Visual Representations Of Linux File Systems

Posted on in Categories File system, Howto, kernel, Linux last updated June 16, 2009

This is an interesting visualization techniques for software analysis. From the article:

Despite being a very important part of any operating system, file systems tend to get little attention. Linux has three editions for Linux Device Drivers, another three for Understanding the Linux Kernel and two for Linux Kernel Development. The first is a detail analysis of one particular Linux Kernel tree and the second is a shorter one done over a large number of file systems from Linux Kernel 2.6.0 to 2.6.29. After that there is a small section that shows some aspects of the BSD family. After conclusions there is an appendix consisting of three things: the first one explains how the file systems for Linux were compiled, the second one shows timelines for the releases of Linux Kernel, FreeBSD, NetBSD and OpenBSD; the last is a detailed map of the external symbols of the kernel modules analyzed in the second section.

A Visual Expedition Inside the Linux File Systems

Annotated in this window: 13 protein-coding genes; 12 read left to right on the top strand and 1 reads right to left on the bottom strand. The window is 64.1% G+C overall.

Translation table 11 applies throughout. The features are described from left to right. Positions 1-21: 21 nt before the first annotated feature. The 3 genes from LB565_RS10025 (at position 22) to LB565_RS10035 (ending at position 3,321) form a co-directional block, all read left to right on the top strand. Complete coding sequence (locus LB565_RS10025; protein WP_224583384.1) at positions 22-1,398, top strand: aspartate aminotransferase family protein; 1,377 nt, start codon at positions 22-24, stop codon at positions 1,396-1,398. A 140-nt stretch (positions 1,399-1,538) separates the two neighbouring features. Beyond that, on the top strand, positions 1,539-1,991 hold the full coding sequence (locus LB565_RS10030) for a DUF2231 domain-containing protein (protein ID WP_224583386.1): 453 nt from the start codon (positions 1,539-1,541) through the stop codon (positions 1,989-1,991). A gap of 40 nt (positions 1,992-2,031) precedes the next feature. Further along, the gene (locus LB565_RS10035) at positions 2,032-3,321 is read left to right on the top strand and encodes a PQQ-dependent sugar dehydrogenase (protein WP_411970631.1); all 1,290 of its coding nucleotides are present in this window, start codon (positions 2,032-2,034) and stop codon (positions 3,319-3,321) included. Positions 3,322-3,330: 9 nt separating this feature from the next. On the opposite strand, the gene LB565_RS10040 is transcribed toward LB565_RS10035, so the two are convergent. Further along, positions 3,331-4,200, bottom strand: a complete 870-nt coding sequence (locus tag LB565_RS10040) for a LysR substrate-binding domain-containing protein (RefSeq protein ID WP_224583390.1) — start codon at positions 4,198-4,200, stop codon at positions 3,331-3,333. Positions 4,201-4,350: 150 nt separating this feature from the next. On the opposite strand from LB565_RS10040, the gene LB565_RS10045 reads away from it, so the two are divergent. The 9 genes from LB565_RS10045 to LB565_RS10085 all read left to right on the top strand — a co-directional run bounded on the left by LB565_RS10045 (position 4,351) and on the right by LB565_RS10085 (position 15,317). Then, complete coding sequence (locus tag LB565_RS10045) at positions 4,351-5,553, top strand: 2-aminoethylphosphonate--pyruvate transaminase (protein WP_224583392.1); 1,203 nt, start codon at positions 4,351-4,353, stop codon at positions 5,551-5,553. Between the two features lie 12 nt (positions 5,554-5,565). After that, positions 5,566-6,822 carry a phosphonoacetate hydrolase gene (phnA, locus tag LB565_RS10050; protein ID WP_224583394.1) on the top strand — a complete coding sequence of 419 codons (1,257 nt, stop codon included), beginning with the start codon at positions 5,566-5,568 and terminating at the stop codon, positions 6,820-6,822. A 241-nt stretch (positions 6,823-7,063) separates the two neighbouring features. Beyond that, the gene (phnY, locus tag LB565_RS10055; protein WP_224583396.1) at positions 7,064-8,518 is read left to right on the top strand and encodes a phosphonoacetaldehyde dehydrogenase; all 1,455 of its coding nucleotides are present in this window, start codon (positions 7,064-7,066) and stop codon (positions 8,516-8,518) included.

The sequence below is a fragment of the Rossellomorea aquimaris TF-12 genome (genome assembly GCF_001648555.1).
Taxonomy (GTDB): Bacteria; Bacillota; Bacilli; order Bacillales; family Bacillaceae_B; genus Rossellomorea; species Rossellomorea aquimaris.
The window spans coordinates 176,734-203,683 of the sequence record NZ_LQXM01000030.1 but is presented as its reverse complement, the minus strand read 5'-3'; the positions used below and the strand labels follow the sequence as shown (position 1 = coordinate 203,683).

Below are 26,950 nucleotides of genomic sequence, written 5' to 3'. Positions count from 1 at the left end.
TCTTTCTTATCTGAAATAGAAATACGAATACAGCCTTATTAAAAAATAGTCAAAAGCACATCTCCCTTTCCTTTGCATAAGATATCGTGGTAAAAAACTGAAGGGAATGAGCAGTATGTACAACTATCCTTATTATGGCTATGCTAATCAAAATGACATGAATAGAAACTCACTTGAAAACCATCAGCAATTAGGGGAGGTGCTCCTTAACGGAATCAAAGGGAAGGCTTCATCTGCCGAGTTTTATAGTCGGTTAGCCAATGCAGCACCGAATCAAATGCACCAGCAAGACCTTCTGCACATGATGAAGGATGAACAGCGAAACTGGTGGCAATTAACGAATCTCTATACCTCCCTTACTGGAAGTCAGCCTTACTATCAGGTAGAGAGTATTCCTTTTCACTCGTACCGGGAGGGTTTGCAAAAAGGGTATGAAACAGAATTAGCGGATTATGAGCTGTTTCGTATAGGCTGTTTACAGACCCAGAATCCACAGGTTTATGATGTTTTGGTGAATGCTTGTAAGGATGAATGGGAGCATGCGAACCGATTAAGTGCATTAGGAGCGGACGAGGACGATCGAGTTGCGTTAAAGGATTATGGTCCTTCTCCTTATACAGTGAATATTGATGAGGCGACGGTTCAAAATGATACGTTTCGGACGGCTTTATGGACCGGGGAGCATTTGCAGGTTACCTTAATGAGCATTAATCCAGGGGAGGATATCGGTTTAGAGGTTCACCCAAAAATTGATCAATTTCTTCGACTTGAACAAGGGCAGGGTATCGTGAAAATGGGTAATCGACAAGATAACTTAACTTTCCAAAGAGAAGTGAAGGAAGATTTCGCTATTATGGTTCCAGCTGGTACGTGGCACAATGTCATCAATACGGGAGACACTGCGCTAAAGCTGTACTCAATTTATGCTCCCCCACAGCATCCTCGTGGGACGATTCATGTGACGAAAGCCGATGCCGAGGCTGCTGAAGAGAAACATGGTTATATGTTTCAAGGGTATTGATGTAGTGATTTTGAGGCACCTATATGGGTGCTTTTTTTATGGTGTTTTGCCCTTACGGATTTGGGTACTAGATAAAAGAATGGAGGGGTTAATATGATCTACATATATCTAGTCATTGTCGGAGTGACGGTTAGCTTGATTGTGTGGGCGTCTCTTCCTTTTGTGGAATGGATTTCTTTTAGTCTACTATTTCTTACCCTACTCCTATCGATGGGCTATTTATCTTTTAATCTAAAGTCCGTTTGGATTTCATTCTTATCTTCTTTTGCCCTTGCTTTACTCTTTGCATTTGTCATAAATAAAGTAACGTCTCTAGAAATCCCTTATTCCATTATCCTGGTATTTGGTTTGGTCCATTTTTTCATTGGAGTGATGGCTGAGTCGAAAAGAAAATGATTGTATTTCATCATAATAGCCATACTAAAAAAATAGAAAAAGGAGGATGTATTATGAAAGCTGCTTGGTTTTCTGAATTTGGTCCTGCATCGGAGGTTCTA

How to Read Ext2 / Ext3 File System From Windows Computer

Posted on in Categories CentOS, Data recovery, Debian Linux, Download of the day, Sys admin, Tips, Ubuntu Linux, Windows, Windows server last updated December 19, 2007

This software is must if you dual boot between Linux and Windows laptop / desktop computer.

I’ve already written about Explore2fs and other programs to grant read and write access to Linux ext3 partitions / files from a Windows box. There is a new program called Linux Reader which allows safe and quick access to alternative file systems. This program plays the role of a bridge between your Windows and Ext2/Ext3 Linux file systems. This easy-to-use tool runs under Windows and allows you to browse Ext2/Ext3 Linux file systems and extract files from there. From the project home page:

First of all, DiskInternals Linux Reader is absolutely free. Secondly, the program provides for read-only access and does not allow you to make records in Ext2/Ext3 file system partitions. This guarantees that the interference in an alterative file system will not affect the work of Linux later. Apart from this, it is necessary to note, that it gives you an opportunity to use common Windows Explorer for extracting data. A preview option for pictures is one more pleasant point, which is worth mentioning.

How to Read Ext2 / Ext3 File System From Windows Computer
(Fig 01: Linux Reader in Action under Windows XP [ image credit diskinternals.com ])

Download Linux Reader

=> Download Linux Reader [diskinternals.com]